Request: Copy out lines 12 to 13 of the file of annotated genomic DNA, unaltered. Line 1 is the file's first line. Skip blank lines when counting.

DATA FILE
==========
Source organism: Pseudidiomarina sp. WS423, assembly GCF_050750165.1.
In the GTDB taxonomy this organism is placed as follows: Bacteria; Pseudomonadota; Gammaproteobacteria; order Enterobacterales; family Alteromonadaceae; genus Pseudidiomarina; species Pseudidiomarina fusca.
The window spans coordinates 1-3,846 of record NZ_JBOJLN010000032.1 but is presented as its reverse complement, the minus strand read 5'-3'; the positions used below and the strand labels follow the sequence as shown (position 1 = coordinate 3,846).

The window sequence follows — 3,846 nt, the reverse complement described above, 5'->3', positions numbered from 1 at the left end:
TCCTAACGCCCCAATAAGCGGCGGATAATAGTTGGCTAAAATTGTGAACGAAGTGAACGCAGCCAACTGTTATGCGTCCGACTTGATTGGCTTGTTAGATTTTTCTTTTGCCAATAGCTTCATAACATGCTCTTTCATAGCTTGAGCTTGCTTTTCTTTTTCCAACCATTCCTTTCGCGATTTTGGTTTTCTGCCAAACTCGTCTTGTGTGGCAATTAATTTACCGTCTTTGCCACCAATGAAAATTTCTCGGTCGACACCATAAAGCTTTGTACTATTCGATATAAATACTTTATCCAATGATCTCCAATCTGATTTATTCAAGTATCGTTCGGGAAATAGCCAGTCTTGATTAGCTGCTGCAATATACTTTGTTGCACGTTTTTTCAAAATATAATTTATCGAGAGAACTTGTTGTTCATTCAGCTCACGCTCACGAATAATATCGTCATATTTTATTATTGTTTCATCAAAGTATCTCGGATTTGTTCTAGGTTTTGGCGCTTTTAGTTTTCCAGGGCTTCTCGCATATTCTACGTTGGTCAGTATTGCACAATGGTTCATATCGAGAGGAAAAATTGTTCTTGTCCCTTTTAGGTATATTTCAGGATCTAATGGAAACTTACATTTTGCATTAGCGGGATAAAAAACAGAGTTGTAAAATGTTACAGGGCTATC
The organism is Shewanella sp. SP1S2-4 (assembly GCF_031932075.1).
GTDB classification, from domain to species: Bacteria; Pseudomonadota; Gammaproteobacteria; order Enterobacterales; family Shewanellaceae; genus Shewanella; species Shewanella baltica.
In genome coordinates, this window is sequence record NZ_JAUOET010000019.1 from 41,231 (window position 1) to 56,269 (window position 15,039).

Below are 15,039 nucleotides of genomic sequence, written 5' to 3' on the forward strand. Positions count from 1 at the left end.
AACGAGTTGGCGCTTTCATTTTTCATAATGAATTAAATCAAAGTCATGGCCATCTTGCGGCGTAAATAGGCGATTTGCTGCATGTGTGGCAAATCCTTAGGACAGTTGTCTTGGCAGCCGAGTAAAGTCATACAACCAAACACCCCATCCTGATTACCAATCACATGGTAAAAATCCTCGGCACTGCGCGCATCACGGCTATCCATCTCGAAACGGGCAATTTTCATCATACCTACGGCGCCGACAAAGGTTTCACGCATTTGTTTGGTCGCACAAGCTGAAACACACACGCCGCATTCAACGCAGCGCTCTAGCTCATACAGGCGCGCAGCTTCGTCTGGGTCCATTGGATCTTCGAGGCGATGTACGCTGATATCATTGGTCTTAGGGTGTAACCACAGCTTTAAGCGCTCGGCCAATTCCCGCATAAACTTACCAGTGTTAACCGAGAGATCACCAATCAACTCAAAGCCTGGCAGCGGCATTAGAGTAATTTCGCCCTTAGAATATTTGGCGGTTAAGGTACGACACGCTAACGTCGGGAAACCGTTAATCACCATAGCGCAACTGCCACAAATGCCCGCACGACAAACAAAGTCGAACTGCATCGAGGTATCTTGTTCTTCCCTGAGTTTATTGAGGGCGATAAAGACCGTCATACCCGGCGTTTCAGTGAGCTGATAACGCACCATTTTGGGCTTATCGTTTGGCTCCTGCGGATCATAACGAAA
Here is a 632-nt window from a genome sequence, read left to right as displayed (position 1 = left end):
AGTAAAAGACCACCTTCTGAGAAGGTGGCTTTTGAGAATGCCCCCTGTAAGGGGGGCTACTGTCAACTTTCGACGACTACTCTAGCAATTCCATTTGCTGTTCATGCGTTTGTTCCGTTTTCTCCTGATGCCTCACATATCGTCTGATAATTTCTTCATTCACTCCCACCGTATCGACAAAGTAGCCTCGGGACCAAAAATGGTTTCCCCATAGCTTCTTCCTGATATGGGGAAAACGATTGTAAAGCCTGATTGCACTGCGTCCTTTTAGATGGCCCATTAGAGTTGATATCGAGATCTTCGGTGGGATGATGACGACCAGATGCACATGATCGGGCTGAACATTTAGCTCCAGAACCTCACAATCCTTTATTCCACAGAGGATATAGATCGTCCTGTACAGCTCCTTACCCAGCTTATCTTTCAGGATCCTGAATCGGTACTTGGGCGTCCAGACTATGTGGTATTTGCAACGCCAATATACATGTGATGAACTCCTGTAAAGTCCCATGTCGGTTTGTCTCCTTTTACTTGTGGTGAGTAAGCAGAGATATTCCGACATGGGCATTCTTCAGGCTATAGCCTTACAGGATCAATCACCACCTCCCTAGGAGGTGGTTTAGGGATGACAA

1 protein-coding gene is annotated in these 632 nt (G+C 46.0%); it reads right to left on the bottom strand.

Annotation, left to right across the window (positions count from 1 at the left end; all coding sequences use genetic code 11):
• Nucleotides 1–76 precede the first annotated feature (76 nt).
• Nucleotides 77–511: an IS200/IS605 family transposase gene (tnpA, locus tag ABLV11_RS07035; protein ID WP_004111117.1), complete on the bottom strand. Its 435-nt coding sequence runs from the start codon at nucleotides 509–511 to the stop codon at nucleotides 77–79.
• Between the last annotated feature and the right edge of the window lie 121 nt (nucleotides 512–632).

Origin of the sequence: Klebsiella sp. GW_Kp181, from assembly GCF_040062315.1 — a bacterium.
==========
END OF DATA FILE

AGTAAAAGACCACCTTCTGAGAAGGTGGCTTTTGAGAATGCCCCCTGTAAGGGGGGCTACTGTCAACTTTCGACGACTACTCTAGCAATTCCATTTGCTGTTCATGCGTTTGTTCCGTTTTCTCCTGATGCCTCACATATCGTCTGATAATTTCTTCATTCACTCCCACCGTATCGACAAAGTAGCCTCGGGACCAAAAATGGTTTCCCCATAGCTTCTTCCTGATATGGGGAAAACGATTGTAAAGCCTGATTGCACTGCGTCCTTTTAGATGGCCCATTAGAGTTGATATCGAGATCTTCGGTGGGATGATGACGACCAGATGCACATGATCGGGCTGAACATTTAGCTCCAGAACCTCACAATCCTTTATTCCACAGAGGATATAGATCGTCCTGTACAGCTCCTTACCCAGCTTATCTTTCAGGATCCTGAATCGGTACTTGGGCGTCCAGACTATGTGGTATTTGCAACGCCAATATACATGTGATGAACTCCTGTAAAGTCCCATGTCGGTTTGTCTCCTTTTACTTGTGGTGAGTAAGCAGAGATATTCCGACATGGGCATTCTTCAGGCTATAGCCTTACAGGATCAATCACCACCTCCCTAGGAGGTGGTTTAGGGATGACAA

1 protein-coding gene is annotated in these 632 nt (G+C 46.0%); it reads right to left on the bottom strand.